WASHINGTON — Abortion was the first question out of the box at John Roberts' Supreme Court confirmation hearing. Hand-wringing over the same issue was rife during Harriet Miers' short-lived nomination to the court.
Now abortion again is central to the debate over Samuel Alito, the latest nominee for the high court.
For all the important legal issues facing the nation, somehow abortion and the Supreme Court's 1973 Roe v. Wade ruling always seem to elbow to the forefront of the debate over modern judicial nominations, just as in the 1950s the court's Brown v. Board of Education desegregation ruling reflected the most important social issue on the American landscape.
"It's always going to be one question in the front and center," Rep. Linda Sanchez, D-Calif., said recently from the steps of the Supreme Court.
The same thought echoes from the right end of the political spectrum. Also, polls find that people believe no single issue before the court has greater importance.
The reasons are both simple and complex.
Abortion is directly and intensely relevant in the lives of a huge swath of the population.
One-third of U.S. women will have had an abortion by age 45, based on current abortion rates, according to the Alan Guttmacher Institute, a nonprofit group that researches reproductive health issues.
"Abortion, for better or worse, is more common in this country than many people realize or wish were true," said Susan Cohen, the institute's director of government affairs.
Beyond that, abortion to many people is the pre-eminent moral issue of the times — a matter of life and death. It also becomes a touchstone for broader questions about government intrusion into people's lives, judicial restraint and a host of social issues, almost a proxy for liberalism or conservatism in general.
"It's fraught with all sorts of social meaning," said pollster Andrew Kohut, director of the Pew Research Center. "In the modern era, it's the issue that has most divided liberals and conservatives."
Politicians and interest groups help to stir the pot, tapping into people's passions and fears about the issue to mobilize voters and collect their dollars.
"As a result of the kind of partisan trench warfare that's going on in Washington, the special interests on both sides basically drive the agendas based on those issues that increase their membership, and that's what's going on here," said Leon Panetta, former chief of staff to President Bill Clinton.
"There are a . . . a lot of other issues that ought to be debated and considered beyond the question of Roe v. Wade," said Panetta, now director of the Panetta Institute at California State University, Monterey Bay.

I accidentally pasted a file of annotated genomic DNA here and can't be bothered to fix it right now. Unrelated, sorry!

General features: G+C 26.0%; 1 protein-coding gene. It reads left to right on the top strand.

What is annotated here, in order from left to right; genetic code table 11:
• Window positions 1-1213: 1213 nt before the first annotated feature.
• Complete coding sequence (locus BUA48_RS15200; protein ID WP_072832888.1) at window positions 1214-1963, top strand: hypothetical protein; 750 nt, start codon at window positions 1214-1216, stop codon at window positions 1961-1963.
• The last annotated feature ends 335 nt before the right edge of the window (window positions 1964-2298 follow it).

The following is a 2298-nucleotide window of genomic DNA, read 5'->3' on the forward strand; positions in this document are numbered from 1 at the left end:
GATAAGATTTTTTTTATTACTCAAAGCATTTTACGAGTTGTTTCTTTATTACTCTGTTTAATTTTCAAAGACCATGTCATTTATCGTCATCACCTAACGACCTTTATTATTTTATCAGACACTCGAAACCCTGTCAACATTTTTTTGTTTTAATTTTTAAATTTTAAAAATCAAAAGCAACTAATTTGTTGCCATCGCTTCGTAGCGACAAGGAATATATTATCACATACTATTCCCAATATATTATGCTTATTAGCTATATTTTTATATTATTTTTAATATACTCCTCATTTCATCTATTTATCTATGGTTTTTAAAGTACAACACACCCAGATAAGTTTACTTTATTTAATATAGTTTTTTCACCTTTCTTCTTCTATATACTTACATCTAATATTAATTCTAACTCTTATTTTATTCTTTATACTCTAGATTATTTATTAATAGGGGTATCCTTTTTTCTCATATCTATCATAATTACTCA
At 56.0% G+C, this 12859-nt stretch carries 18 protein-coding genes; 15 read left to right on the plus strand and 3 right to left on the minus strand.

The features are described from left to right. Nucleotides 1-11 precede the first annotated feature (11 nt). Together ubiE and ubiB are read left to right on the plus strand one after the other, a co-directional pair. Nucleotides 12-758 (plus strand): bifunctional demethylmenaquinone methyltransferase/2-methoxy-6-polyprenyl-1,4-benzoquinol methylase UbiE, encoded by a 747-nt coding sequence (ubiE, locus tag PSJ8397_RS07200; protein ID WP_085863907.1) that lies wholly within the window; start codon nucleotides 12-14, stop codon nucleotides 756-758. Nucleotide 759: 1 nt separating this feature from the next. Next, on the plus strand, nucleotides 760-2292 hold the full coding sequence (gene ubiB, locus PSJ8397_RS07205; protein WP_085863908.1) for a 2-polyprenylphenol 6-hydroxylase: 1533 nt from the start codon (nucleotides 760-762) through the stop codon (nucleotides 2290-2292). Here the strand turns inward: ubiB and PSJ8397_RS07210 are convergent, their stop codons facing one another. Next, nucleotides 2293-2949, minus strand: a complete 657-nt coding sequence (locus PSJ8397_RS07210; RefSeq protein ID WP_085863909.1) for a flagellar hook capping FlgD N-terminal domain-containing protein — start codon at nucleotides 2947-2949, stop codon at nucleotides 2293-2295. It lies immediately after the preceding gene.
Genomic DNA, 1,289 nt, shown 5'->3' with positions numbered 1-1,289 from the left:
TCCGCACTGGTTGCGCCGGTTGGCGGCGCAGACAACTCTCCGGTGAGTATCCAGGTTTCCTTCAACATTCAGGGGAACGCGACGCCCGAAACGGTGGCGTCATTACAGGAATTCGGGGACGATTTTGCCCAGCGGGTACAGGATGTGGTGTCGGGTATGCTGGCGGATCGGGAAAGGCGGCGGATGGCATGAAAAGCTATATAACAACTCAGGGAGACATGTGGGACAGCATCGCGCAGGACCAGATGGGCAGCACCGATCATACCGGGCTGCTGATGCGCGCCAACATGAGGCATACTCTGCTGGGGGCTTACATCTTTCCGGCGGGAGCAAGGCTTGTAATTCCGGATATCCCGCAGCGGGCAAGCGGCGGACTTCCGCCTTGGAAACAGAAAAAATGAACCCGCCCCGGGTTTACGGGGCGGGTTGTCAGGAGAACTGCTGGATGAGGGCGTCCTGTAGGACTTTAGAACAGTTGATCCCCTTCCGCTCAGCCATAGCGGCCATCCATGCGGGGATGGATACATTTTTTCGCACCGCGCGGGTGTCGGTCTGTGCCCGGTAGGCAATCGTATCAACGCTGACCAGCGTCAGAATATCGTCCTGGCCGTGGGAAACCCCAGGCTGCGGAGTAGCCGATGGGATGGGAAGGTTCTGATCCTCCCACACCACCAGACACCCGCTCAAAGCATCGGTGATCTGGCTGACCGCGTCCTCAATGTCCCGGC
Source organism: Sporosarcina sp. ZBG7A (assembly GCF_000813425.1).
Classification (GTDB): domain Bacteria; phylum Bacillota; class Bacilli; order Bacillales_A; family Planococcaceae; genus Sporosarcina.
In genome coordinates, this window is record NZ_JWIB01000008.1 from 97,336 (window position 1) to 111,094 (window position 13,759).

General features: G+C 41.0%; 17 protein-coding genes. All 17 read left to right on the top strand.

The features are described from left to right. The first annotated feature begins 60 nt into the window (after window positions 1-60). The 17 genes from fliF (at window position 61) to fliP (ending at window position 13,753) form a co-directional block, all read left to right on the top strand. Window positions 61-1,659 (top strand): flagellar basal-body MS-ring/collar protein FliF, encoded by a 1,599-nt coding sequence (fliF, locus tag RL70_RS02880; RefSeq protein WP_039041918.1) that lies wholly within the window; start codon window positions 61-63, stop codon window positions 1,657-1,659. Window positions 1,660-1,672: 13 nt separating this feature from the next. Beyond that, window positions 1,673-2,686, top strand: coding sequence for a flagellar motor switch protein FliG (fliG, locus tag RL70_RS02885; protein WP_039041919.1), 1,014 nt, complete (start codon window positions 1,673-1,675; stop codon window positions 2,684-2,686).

Lawyer Michael Carvin, a former deputy assistant attorney general under President Ronald Reagan, spoke last week of a public "fixation" with abortion. He added, "Some of us care about the other 99 percent of cases."
A Pew poll in July found that 63 percent of those surveyed identified abortion as a very important issue before the court. Both Democrats and Republicans gave it high priority; those who identified themselves as liberal or conservative attached the greatest importance.
Only the rights of detained terrorism suspects were seen as equally significant. Trailing were issues including religious displays, lawsuit award limits and affirmative action.
For some people, abortion simply carries more emotional weight and is easier to grasp than other legal matters.
"Issues around congressional powers and individual standing and access to the courts, these are all critical issues that are going to affect us all, but they're a little more arcane and take a little more explanation than whether or not safe abortion services are going to be available," says Cohen, whose organization supports open access to abortion.
So, does abortion figure more prominently in the debate over judicial nominees than it should, crowding out other important issues?
Republican William Bennett, a former education secretary and the author of a book of moral values, answers yes and no.
He believes attention to the matter is overblown because the court is unlikely to overturn Roe even if Alito is confirmed. If Roe were overturned, Bennett said, "It's not going to have the consequences that a lot of people on the left say," because states still could allow legal abortions.
Yet "the issue merits the kind of debate and attention it gets because it is life and death," Bennett said.
If that sounds a little conflicted, so are many people, particularly those in the middle of the political spectrum.
A consistent majority opposes overturning Roe, but most support restrictions on abortion, such as requiring minors to get parental consent.
On the question of morality, 41 percent in the Pew survey think abortion is wrong in some circumstances and 29 percent say it is morally wrong in nearly all circumstances, compared with about one-quarter who think abortion is not a moral issue.
For all the sound and fury, Panetta said, the nomination process yields little light.
"In the end you really don't know where these justices stand because the whole point is not to let anybody know how, in fact, you would decide or for that matter what you believe in," he said. "It's all a game of how much you can confuse the audience by your answers."